Before the First Subject Man when he was yet still merely an object, consciousness self-awareness (and thus Self-Responsibility) dwelt outside the body and mind of man in the incorporeal domain of what would later be called “the gods” who were “everywhere” an “in everything” and were themselves all things, insofar as no “real” time, place, space or thing had yet to exist in actual embodied form, “things” that were yet unperceivable by and to the boundlessness of objective man and the boundaryless incongruence of his senses.
Indeed, the entire historical process of self-awareness can partly be seen as the gradual migration of self-consciousness from outside of the body, mind, and being of man to inside, from immaterial incorporeality toward embodied corporeality, from “the gods” to man the individual, a process which materially culminates when “The Embodied” realize themselves as “gods,” which is to say, creators of Truth and Reality, at which point the process begins to reverse and unwind itself in the opposite direction from whence it came, that which immaterially culminates when the Gods – who, it must be emphasized, until that point do not consider themselves as such – realize their creative godhood which sends the unfoldment of self-awareness back the other way upon its opposite, inevitable and eternal course.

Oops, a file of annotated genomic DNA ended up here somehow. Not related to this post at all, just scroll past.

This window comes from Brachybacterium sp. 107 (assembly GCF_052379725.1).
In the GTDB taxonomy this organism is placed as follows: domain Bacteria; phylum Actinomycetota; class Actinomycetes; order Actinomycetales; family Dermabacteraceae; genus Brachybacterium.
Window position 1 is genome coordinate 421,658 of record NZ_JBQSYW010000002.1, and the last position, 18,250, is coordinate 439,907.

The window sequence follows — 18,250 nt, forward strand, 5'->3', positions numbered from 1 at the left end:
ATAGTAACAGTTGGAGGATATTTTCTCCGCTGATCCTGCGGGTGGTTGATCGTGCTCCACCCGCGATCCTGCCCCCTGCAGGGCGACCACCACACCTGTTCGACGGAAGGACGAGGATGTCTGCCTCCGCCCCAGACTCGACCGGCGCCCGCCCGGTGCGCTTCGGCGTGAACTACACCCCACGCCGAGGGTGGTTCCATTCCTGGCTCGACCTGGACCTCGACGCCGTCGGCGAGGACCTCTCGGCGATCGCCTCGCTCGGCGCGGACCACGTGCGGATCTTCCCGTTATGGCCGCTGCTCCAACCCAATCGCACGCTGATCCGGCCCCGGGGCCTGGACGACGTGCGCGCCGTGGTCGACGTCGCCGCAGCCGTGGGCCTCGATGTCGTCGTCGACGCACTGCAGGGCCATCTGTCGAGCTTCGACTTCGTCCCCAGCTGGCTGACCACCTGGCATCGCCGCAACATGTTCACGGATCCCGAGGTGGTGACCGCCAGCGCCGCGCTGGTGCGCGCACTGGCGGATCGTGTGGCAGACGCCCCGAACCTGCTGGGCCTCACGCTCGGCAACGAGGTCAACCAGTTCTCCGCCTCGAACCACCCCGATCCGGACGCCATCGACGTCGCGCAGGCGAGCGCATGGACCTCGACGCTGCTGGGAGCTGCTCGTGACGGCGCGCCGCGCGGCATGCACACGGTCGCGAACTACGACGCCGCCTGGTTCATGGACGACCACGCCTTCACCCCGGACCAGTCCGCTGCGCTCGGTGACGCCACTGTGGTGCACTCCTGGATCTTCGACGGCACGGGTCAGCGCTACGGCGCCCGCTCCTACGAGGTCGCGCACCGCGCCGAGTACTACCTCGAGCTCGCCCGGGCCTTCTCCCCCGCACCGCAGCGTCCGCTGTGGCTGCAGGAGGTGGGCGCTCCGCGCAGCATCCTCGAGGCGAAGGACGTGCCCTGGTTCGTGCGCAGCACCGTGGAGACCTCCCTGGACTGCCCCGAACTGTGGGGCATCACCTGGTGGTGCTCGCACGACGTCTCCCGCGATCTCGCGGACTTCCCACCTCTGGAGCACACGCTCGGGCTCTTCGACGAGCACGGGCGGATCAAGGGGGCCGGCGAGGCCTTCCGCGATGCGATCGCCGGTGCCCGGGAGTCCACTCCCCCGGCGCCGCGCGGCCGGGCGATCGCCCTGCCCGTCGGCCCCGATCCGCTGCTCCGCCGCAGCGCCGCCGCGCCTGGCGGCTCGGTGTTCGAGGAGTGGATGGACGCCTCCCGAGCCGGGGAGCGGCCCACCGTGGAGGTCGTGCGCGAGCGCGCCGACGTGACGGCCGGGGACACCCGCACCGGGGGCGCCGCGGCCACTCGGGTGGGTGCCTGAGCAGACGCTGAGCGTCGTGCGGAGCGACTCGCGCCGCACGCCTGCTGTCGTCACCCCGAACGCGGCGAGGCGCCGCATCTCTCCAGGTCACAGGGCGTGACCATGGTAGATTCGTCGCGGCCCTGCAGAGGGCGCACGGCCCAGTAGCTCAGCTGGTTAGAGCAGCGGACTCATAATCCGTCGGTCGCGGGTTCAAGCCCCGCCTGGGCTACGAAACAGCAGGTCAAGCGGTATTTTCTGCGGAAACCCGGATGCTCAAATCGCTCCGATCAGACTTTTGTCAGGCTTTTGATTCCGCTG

Thus did the First Subject Man largely perceive “things,” “ideas,” “feelings,” and “emotions” as both originating, approaching, and appearing to him “from outside”, as foreign, apart, distinct, other, and separate from him, even those feelings, emotions, sensations, and bodily experiences that would later be “obvious” to have originated inside, among, and because of his physical body.
The evolution, then, of thought and more specifically, perception and its associated feelings and emotions is the transmutation of the outer to the inner, the revelation of “something,” which is to say, the experience of phenomena from the outside to inside, exteriority to interiority and all the requisite implications that such a transformation entails, specifically with regards to the emergence of morals, ethics, values, and the responsibility that such things place upon the heart, mind, and literal shoulders of man.
In the quiet platitude of one’s own solitary silence, a man either prays or masturbates.
When self-awareness was external to man, justice was enacted in a reasonable, rational, orderly, and coherent way was impossible. Under this disposition, only the gods could exercise justice, and by that, largely to the bewilderment and inconsistency of man. However, when consciousness became fully internalized did justice, and by it, metaphysical law, objective jurisprudence, and teleological order pass from gods to man and by it, the redefinition of rightness, soundness, fairness, virtue, character and, perhaps most crucially, the “righteousness” by which a given congress of subjective individuals might cohesively amalgamate, and successfully know themselves as such a congress and thus potentially persist as one into the uncertain future.
Devil walks into bar. Orders drink. Asks Philosopher sitting next to him: “And what do you do?”